The Weekly Round-Up: 05.02.10

Written by The Round-Up, Contributor on


Burp! The Round-Up has a serious case of indigestion. It knew it was a bad idea to consume so much - but it all looked so good.

Yes, like the rest of the tech world the Round-Up has been on a week-long eat-as-much-as-you-like binge of Apple iPad stories.

It all started quite innocently with a nibble on a tasty little photo story of the tablet in all its glory. But then the Round-Up got greedy and couldn't help but tuck into an article on what CIOs think of the iPad (if you want to know too you can find out here). And for dessert there was what analysts reckon about the iPad (you can read that here).

And if, after all that, you're in the mood for a wafer-thin mint of 'when can I buy one of these devices in the UK?' Why, you can get the latest launch date info here.

Of course, if your address is Number 1 Under a Rock, Cluelessville, you're probably wondering what all this iPad nonsense is. Nope, it's not the latest piece of pirate eyeware - for the full lowdown, check out the Apple iPad cheat sheet here.

After months of build up and the tablet feeding frenzy of the last week, it's all going to go a bit quiet on the Apple hype front now - at least until the fanboys regroup. Just wait for the over-excited hoardes waving their iPads like sporting trophies when they actually get to buy one in a couple of months. To these people the Round-Up says in advance: just remember - you didn't invent it, you just bought one.

All this iPad discussion has been like chomping through a whole box of chocolates - full of deliciousness but a bit tough on the old constitution. No wonder after all that the Round-Up is sorely in need of a tablet.

The indigestion type, that is.

Those of you planning to go out and buy a massive telly in time for the Olympics (the Round-Up has its eye on one the size of the obelisk in 2001: A Space Odyssey) may be disappointed. Not in the quality of the telly or its size, but more to do with what's going to appear on it.

Scientists have warned that a peak in solar activity is due in 2012, risking the disruption of television and internet during the London Olympic Games, according to a story in The Times this week. Sun spots, solar winds and other violent eruptions from the Sun's atmosphere can disable satellites, cause power grid failures and disrupt communications, the scientists have said.

The Round-Up can see this playing out in one of two ways, depending on how our athletes are doing.

If Team GB is doing badly in the Olympics medal chase, then it might be a blessing that we won't be able to see the horror unfolding.

Then again, if it's a glorious summer and we're winning everything going, then 'sun spots have knocked out the corporate network' might become the excuse of choice for techies that want to clock off early and catch up with our sporting heroes. Get practising your excuses now.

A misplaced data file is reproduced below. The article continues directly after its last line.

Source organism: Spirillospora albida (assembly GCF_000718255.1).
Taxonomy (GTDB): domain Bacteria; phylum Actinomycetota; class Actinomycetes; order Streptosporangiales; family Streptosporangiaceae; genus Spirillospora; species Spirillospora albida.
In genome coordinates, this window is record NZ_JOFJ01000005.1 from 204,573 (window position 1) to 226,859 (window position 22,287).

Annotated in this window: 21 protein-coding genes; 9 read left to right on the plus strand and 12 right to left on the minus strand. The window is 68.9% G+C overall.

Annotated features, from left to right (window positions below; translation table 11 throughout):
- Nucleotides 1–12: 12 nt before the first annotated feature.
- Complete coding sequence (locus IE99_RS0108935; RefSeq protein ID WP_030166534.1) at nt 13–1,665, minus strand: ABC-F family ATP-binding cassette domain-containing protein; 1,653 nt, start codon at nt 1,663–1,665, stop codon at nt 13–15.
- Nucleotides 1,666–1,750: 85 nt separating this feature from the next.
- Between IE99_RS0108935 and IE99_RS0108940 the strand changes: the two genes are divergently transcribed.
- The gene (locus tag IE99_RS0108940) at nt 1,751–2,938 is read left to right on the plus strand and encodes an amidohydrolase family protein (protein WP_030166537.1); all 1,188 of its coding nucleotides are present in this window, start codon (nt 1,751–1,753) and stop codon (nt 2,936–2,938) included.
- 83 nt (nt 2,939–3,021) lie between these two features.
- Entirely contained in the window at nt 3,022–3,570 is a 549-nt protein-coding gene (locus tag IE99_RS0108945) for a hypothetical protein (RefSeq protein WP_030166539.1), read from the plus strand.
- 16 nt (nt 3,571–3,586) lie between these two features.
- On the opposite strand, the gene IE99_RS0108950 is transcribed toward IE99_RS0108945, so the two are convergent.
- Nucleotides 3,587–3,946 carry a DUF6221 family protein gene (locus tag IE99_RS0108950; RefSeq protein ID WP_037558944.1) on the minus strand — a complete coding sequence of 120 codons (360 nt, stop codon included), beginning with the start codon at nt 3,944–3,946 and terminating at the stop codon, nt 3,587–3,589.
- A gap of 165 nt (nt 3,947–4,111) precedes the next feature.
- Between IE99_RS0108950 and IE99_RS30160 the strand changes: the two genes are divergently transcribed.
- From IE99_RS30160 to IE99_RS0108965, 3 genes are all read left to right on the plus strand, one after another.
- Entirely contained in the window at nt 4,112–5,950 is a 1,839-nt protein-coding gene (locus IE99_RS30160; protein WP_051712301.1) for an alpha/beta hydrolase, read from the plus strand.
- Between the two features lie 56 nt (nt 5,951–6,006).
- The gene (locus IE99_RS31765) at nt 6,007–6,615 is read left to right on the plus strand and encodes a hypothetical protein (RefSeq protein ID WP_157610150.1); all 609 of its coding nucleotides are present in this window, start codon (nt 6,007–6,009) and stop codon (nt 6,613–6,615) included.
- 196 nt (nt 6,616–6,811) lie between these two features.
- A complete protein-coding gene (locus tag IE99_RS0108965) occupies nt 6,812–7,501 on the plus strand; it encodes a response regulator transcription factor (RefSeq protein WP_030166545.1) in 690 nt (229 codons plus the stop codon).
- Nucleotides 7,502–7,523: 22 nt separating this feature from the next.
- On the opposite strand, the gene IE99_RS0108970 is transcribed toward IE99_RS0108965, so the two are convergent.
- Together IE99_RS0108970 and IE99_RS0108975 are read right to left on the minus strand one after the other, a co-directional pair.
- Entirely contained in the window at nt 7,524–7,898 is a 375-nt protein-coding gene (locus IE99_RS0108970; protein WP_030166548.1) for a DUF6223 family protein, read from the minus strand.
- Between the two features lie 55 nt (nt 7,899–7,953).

And on the subject of practising your excuses, where were you on Monday? Working hard in the office, finishing off that memo about your great idea for synergising the sales team offsite? Or slumped in front of the box watching Jeremy Kyle, drinking tea and feeling simultaneously naughty and a bit guilty?

The first Monday in February is apparently the most common day of the year to pull a sickie, with an estimated 350,000 workers putting one toe outside of the duvet and then thinking better of it. Blame the cold, dark weather and the lack of any Apple-related hype in the atmosphere to lighten the mornings.

One of the key ingredients of a sickie (the Round-Up has heard) is psyching yourself up to call the boss, practicing the little sick voice and the pitiful tale of woe that means you can't come in. Just think - all that stands between you and a whole extra day off is just a little bit of method acting.

Tips for pulling it off include making the call very early in the morning, because then everyone sounds like they are about to be sick anyway. Of course, there is a very thin line between sounding ill enough to need to take the day off and sounding so sick you could be auditioning for 'Bubonic Plague: The Musical'.

But it seems that bosses are now too soft on their staff, accepting emails or texts rather than the phone call. The horror - the art of the sickie will be reduced to "Am sick will go 2 C DR L8R".

Next thing you know there'll be an app to do the whole thing for you. And where's the fun in that?

So what's happening in the rest of the world? Glad you asked:

Fancy 100Mbps broadband but don't want to pay the 50p broadband tax? The Tories reckon they've figured out a way to make you happy.

How the cloud is like the credit crunch.

Why super-sized IT contracts need to be put on a diet.

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